An individual’s ego can help in creating confidence, drive, and a healthy self-esteem; however, an over-inflated ego can cause issues in the workplace. Organizations with executives, managers, and/or team leaders who have problematic egos may experience low employee morale, limited creativity, and high employee turnover.
To understand how ego can impact you professionally, take an honest look at yourself to determine whether your ego has ever limited your success.
Signs that ego is getting in the way of workplace success:
• Needing to feel superior or self-important with other colleagues
• Desiring to always be the center of attention
• Seeking credit for every accomplishment or task
• Needing to dominate conversations and meetings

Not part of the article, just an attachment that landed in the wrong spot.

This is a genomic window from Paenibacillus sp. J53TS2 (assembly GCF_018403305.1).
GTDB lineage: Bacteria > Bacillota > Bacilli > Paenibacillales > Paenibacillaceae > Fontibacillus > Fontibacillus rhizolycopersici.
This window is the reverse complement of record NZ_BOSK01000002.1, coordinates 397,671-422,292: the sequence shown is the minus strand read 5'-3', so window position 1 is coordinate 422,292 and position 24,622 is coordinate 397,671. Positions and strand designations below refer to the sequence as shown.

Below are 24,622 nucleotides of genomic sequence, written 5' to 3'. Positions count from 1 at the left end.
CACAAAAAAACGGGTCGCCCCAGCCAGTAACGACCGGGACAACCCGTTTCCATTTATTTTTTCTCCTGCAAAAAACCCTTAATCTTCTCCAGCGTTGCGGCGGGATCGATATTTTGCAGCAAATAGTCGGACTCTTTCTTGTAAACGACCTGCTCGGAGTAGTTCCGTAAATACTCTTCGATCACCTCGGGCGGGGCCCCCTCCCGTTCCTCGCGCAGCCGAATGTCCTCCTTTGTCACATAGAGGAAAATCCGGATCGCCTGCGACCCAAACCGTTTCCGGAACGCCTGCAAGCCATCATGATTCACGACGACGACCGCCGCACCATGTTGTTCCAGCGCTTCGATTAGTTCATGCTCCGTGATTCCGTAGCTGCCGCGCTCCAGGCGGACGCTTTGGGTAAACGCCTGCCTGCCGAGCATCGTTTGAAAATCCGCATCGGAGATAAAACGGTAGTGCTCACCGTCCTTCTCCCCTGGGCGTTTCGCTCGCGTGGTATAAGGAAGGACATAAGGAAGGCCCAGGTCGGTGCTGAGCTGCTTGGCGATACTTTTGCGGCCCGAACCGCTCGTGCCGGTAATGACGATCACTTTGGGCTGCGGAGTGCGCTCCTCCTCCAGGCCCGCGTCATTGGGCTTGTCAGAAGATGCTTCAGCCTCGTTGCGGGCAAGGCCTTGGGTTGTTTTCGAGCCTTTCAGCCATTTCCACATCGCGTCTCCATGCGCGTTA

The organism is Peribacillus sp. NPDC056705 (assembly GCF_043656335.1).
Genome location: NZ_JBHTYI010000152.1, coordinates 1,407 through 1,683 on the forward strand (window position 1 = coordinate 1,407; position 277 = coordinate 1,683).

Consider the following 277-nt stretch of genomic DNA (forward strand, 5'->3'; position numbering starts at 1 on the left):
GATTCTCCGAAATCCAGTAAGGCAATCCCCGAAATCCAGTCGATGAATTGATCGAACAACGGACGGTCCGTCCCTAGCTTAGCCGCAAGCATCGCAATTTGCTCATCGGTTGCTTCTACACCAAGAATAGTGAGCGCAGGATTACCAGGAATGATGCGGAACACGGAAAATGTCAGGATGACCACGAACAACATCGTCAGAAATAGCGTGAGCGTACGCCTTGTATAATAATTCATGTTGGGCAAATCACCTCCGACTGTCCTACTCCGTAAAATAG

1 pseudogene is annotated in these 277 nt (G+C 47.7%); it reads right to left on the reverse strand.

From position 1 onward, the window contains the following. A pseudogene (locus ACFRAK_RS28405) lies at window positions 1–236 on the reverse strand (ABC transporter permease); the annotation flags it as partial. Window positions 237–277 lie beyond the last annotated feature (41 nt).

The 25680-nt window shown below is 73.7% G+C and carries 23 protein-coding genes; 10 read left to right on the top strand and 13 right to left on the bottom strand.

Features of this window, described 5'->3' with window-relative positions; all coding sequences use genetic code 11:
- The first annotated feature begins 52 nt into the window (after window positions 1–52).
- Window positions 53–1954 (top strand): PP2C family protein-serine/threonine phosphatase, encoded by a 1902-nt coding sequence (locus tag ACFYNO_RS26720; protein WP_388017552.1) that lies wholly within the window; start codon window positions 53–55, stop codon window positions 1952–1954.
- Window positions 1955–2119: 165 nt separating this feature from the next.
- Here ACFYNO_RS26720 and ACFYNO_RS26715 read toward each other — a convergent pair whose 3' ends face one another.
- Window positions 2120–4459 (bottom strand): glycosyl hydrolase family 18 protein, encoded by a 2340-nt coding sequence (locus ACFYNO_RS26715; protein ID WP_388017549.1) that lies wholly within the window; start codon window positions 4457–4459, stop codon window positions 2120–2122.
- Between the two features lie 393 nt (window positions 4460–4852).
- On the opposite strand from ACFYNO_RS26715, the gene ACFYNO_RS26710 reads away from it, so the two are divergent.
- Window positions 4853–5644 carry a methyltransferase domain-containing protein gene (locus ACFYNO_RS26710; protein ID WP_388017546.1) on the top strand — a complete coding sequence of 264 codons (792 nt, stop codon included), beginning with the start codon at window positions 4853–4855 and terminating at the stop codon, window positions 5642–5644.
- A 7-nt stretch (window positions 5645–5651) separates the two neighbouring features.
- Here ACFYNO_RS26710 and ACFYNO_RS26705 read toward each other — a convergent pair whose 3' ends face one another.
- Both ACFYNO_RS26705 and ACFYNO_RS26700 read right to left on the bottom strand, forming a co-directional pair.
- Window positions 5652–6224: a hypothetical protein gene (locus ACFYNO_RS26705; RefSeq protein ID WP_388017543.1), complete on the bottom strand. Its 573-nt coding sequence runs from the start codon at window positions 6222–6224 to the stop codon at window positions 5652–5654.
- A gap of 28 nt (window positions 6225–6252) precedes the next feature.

• Avoiding responsibility for errors
• Encountering difficulties working on a team
• Finding it difficult to listen to others
• Resisting other opinions or ideas
• Frequently using “I” instead of “we” when discussing work projects, ideas, etc.
• Viewing colleagues as competition
• Reacting defensively to constructive criticism
• Boosting self-importance by frequently putting down others’ ideas
Dealing professionally with large egos
It takes patience and creativity to work with individuals who have large egos, but it is possible. Following are some tips that may help.
Avoid arguments and competitive exchanges, which tend to be unproductive. Instead, if an issue can’t be discussed calmly, consider involving someone within your organization who can help facilitate the discussion and who has the power to move matters forward.
Recognize strengths in the other person and ask for his/her expertise in areas where those strengths come into play.
Look for ways in which differing strengths can complement each another.
Don’t be bullied. Speak up in a professional manner.
Most importantly, remember, another person’s unprofessionalism can make your professionalism, integrity, and humility shine.